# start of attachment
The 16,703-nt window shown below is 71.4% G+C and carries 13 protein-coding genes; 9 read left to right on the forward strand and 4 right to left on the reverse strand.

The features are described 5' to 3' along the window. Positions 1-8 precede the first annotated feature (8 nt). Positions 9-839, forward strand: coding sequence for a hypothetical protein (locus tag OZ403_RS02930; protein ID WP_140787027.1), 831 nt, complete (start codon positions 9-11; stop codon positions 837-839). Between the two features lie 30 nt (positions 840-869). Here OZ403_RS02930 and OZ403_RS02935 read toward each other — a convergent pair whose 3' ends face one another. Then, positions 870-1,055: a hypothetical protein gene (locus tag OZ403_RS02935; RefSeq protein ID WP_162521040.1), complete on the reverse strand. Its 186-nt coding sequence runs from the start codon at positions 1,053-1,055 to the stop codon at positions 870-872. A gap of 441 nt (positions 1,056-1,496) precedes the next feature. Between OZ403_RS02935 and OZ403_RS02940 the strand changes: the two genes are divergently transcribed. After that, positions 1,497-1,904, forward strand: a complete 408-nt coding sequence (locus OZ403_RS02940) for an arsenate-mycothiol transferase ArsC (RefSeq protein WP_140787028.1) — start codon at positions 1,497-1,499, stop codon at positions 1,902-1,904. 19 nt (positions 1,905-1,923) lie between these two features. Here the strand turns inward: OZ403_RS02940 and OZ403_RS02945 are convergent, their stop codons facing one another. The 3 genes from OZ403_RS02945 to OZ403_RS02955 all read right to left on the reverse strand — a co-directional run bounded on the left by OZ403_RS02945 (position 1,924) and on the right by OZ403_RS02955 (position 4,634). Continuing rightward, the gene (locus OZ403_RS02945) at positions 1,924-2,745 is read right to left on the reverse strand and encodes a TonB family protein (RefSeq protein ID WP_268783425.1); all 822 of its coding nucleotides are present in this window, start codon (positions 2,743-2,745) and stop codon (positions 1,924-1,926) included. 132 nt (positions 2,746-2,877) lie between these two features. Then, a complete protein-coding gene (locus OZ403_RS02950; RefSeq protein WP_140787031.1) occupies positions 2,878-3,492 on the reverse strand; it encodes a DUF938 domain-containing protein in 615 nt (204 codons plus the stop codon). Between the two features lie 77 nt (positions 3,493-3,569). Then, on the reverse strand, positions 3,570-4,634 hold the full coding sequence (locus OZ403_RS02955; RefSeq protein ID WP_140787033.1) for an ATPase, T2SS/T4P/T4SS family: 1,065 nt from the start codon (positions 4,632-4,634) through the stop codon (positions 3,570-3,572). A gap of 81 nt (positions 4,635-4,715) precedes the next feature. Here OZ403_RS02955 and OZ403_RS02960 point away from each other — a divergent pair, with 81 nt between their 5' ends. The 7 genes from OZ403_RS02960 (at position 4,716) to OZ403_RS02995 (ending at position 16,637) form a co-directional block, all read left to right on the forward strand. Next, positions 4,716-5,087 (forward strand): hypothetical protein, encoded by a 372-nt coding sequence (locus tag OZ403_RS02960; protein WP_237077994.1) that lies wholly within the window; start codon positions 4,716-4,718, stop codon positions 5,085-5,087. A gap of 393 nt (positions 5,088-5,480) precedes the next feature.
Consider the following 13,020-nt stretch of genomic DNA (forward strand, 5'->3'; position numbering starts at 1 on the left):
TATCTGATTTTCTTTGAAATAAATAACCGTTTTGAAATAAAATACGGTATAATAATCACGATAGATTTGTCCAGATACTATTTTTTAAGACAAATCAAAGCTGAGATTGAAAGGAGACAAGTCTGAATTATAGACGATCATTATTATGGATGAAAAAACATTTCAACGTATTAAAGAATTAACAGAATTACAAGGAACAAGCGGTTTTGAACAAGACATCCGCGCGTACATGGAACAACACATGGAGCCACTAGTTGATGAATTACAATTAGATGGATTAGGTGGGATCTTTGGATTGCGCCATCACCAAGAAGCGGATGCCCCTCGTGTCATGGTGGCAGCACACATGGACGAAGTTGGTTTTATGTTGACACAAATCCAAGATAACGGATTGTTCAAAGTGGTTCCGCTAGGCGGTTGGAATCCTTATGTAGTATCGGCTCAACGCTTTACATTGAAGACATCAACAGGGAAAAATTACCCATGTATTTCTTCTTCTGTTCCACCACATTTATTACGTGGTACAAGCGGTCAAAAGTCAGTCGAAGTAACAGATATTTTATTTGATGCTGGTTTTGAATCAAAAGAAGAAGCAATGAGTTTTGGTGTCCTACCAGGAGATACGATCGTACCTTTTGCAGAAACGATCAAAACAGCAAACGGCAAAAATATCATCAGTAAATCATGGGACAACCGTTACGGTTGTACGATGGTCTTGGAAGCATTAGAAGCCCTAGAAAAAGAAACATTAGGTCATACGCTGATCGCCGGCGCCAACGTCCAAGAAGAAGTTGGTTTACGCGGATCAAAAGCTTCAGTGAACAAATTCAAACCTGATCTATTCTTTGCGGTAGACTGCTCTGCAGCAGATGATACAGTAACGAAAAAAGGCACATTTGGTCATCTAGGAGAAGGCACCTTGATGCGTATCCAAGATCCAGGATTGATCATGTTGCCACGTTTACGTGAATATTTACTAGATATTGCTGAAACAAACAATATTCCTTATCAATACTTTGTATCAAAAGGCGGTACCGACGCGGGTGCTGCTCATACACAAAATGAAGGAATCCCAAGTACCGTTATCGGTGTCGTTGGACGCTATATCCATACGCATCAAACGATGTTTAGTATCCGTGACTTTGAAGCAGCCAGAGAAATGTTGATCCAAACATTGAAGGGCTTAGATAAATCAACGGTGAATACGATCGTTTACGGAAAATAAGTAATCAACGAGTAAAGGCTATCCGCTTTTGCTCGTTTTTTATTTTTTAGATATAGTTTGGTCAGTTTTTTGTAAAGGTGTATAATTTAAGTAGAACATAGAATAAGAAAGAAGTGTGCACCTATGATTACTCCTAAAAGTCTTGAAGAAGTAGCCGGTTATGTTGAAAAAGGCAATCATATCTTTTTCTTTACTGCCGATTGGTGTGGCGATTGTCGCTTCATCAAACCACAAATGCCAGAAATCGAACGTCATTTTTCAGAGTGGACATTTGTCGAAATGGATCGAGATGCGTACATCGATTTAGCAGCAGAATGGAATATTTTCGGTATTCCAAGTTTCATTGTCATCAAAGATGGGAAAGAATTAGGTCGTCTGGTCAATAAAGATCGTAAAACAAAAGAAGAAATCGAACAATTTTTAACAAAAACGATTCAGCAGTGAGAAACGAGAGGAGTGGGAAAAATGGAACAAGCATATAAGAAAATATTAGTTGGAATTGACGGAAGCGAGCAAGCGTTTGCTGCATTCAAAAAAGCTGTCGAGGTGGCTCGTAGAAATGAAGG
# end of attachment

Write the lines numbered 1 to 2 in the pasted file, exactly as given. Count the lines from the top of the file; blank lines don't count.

The 16,703-nt window shown below is 71.4% G+C and carries 13 protein-coding genes; 9 read left to right on the forward strand and 4 right to left on the reverse strand.

The features are described 5' to 3' along the window. Positions 1-8 precede the first annotated feature (8 nt). Positions 9-839, forward strand: coding sequence for a hypothetical protein (locus tag OZ403_RS02930; protein ID WP_140787027.1), 831 nt, complete (start codon positions 9-11; stop codon positions 837-839). Between the two features lie 30 nt (positions 840-869). Here OZ403_RS02930 and OZ403_RS02935 read toward each other — a convergent pair whose 3' ends face one another. Then, positions 870-1,055: a hypothetical protein gene (locus tag OZ403_RS02935; RefSeq protein ID WP_162521040.1), complete on the reverse strand. Its 186-nt coding sequence runs from the start codon at positions 1,053-1,055 to the stop codon at positions 870-872. A gap of 441 nt (positions 1,056-1,496) precedes the next feature. Between OZ403_RS02935 and OZ403_RS02940 the strand changes: the two genes are divergently transcribed. After that, positions 1,497-1,904, forward strand: a complete 408-nt coding sequence (locus OZ403_RS02940) for an arsenate-mycothiol transferase ArsC (RefSeq protein WP_140787028.1) — start codon at positions 1,497-1,499, stop codon at positions 1,902-1,904. 19 nt (positions 1,905-1,923) lie between these two features. Here the strand turns inward: OZ403_RS02940 and OZ403_RS02945 are convergent, their stop codons facing one another. The 3 genes from OZ403_RS02945 to OZ403_RS02955 all read right to left on the reverse strand — a co-directional run bounded on the left by OZ403_RS02945 (position 1,924) and on the right by OZ403_RS02955 (position 4,634). Continuing rightward, the gene (locus OZ403_RS02945) at positions 1,924-2,745 is read right to left on the reverse strand and encodes a TonB family protein (RefSeq protein ID WP_268783425.1); all 822 of its coding nucleotides are present in this window, start codon (positions 2,743-2,745) and stop codon (positions 1,924-1,926) included. 132 nt (positions 2,746-2,877) lie between these two features. Then, a complete protein-coding gene (locus OZ403_RS02950; RefSeq protein WP_140787031.1) occupies positions 2,878-3,492 on the reverse strand; it encodes a DUF938 domain-containing protein in 615 nt (204 codons plus the stop codon). Between the two features lie 77 nt (positions 3,493-3,569). Then, on the reverse strand, positions 3,570-4,634 hold the full coding sequence (locus OZ403_RS02955; RefSeq protein ID WP_140787033.1) for an ATPase, T2SS/T4P/T4SS family: 1,065 nt from the start codon (positions 4,632-4,634) through the stop codon (positions 3,570-3,572). A gap of 81 nt (positions 4,635-4,715) precedes the next feature. Here OZ403_RS02955 and OZ403_RS02960 point away from each other — a divergent pair, with 81 nt between their 5' ends. The 7 genes from OZ403_RS02960 (at position 4,716) to OZ403_RS02995 (ending at position 16,637) form a co-directional block, all read left to right on the forward strand. Next, positions 4,716-5,087 (forward strand): hypothetical protein, encoded by a 372-nt coding sequence (locus tag OZ403_RS02960; protein WP_237077994.1) that lies wholly within the window; start codon positions 4,716-4,718, stop codon positions 5,085-5,087. A gap of 393 nt (positions 5,088-5,480) precedes the next feature.